AB 2060 Workforce Bill Signed Into Law

19 Sep 2014 | Erika Rincón Whitcomb
AB 2060 Workforce Bill Signed Into Law

California has one of the largest and most expensive prison systems in the nation and is currently under a federal court order to reduce its prison population. System and community leaders across the state have recognized the urgent need to lower the numbers of current prisoners and the rate of recidivism, in order to decrease state prison costs and increase public safety. 

Earlier this week, Governor Jerry Brown helped California take a major step toward achieving these goals by signing AB 2060 (Supervised Population Workforce Training Grant Program) into law. Authored by Assemblymember Victor Manuel Pérez and co-sponsored by PolicyLink, Communities United for Restorative Youth Justice, and the California Workforce Association, AB 2060 will establish a new competitive workforce training grant program for women and men re-entering our communities and families after being released from prison, to ensure that they have access to training and education, job readiness skills, and job placement assistance. The bill was also identified as a priority by the Alliance for Boys and Men of Color.

Law enforcement officials and judges agree that opportunity-enhancing strategies are less expensive than incarceration and more effective at reducing recidivism and improving community safety and stability. Investing in workforce development opportunities for reentry populations is a critical step toward expanding access to well-paying jobs and careers, which in turn will improve offender outcomes and reduce recidivism rates, resulting in economic savings and improved public safety.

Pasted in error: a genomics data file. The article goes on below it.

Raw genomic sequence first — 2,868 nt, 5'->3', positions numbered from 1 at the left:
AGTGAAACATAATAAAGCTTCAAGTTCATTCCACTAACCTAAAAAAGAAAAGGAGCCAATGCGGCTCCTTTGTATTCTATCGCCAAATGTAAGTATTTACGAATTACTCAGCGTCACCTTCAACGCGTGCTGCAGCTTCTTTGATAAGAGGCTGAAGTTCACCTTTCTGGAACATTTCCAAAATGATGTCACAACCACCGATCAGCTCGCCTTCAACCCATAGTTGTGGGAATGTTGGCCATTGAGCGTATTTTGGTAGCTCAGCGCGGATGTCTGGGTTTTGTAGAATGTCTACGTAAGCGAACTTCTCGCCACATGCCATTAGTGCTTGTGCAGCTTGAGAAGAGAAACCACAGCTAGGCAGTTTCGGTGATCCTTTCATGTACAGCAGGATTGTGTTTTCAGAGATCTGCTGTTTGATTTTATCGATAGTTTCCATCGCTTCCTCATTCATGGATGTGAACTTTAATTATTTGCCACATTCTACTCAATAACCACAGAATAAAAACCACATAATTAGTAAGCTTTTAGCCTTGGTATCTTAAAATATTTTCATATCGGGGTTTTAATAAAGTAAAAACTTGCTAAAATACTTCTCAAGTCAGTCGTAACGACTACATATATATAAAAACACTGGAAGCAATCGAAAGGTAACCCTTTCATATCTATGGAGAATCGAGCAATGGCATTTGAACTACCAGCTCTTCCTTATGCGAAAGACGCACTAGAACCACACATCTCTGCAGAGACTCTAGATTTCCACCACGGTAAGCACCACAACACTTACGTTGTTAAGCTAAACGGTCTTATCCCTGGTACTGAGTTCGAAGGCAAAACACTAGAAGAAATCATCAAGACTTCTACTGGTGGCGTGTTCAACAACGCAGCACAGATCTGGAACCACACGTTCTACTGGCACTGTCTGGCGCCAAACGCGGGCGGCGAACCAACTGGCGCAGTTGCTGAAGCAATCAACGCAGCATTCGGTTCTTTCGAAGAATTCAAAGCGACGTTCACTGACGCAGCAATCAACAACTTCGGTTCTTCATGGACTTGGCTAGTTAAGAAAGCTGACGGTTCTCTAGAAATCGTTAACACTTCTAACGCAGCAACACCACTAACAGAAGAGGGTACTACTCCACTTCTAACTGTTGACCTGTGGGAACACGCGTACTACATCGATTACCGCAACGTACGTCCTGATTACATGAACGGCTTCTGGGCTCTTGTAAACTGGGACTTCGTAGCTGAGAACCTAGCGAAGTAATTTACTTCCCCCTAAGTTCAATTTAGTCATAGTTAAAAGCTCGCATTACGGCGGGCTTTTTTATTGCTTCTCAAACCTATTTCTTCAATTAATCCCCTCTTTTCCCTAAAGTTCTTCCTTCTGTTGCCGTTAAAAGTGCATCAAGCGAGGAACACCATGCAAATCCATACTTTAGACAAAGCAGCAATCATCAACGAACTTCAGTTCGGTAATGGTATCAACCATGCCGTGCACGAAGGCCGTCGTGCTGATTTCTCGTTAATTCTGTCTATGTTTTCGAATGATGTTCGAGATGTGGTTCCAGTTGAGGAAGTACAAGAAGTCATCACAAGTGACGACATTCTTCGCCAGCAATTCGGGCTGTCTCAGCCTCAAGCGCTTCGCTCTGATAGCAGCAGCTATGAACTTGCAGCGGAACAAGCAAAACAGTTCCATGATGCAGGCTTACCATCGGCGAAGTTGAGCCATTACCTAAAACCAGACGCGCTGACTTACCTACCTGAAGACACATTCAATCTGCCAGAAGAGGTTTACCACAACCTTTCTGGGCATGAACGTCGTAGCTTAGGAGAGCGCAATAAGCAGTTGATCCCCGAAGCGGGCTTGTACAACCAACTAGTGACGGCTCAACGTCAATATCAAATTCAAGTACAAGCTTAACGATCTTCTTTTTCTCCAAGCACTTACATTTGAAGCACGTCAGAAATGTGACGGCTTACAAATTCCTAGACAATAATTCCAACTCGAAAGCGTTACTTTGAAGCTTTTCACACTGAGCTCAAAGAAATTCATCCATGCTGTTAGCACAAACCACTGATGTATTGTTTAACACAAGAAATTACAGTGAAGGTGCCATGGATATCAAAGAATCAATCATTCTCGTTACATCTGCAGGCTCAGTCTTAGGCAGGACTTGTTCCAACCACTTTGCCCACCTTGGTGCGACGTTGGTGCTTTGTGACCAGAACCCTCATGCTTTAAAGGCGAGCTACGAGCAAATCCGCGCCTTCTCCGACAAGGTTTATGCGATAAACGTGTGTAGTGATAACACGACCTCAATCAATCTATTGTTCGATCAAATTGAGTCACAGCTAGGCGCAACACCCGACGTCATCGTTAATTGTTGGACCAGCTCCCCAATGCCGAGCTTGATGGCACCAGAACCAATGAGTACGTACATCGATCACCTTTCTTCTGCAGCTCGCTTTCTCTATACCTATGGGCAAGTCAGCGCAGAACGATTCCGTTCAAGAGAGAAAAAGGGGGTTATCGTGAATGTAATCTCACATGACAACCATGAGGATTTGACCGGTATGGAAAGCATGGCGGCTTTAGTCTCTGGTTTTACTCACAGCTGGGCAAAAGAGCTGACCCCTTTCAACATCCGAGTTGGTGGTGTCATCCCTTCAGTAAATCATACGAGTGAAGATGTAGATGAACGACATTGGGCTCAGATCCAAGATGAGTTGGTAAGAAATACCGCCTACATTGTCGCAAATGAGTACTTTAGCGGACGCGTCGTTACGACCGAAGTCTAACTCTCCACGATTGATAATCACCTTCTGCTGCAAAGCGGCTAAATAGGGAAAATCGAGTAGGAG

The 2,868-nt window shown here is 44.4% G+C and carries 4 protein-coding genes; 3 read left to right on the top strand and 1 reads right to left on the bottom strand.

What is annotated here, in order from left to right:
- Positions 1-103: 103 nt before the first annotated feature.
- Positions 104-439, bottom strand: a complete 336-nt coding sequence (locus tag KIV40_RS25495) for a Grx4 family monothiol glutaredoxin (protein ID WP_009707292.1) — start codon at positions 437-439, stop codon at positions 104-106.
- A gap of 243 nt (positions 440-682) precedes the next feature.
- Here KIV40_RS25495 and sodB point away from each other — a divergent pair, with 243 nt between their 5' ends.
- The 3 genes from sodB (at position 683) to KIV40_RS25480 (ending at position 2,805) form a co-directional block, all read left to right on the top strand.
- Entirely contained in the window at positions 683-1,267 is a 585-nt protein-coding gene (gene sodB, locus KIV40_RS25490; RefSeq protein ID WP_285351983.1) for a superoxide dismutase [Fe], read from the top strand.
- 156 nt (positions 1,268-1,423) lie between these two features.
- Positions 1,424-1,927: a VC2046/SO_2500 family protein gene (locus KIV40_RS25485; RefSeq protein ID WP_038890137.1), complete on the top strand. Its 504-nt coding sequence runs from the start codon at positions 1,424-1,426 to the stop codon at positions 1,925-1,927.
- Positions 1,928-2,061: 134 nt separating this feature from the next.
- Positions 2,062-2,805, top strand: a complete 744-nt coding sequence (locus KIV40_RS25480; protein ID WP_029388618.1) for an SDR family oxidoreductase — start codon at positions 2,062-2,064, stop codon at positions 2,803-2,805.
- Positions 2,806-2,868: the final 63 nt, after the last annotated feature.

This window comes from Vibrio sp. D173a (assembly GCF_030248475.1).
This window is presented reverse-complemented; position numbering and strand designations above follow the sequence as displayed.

The program established by AB 2060 is designed to serve the distinct education and training needs of individuals who require basic education and training in order to obtain entry level jobs with opportunities for career advancement, and also individuals with some postsecondary education who can benefit from services that result in certifications and placement on a middle-skill career ladder.

Administered by the California Workforce Investment Board, the new grant program will build on the most promising workforce development strategies and incentivize counties to foster collaboration and coordination with Local Workforce Investment Boards (LWIBs), the Department of Corrections and Rehabilitation, community-based organizations that serve re-entry populations, labor, and industry. Regional coordination also advances realignment goals, which shift some of the responsibility for housing prisoners from the state to the local level.

An allocation of $1 million from the Governor’s Recidivism Reduction Fund was secured to launch this effort through the budget process earlier this year. AB 2060 will leverage the State’s investment by rewarding counties that commit matching funds. This translates into additional dollars for the program and will help to sustain the strategy over time, ensuring that more women and men can be served.

We must work at the regional and state levels to ensure that every Californian has a fair chance to contribute and thrive. By investing in workforce training and job placement for the women and men re-entering our families and communities, we can improve neighborhood safety and stability and secure a more prosperous future.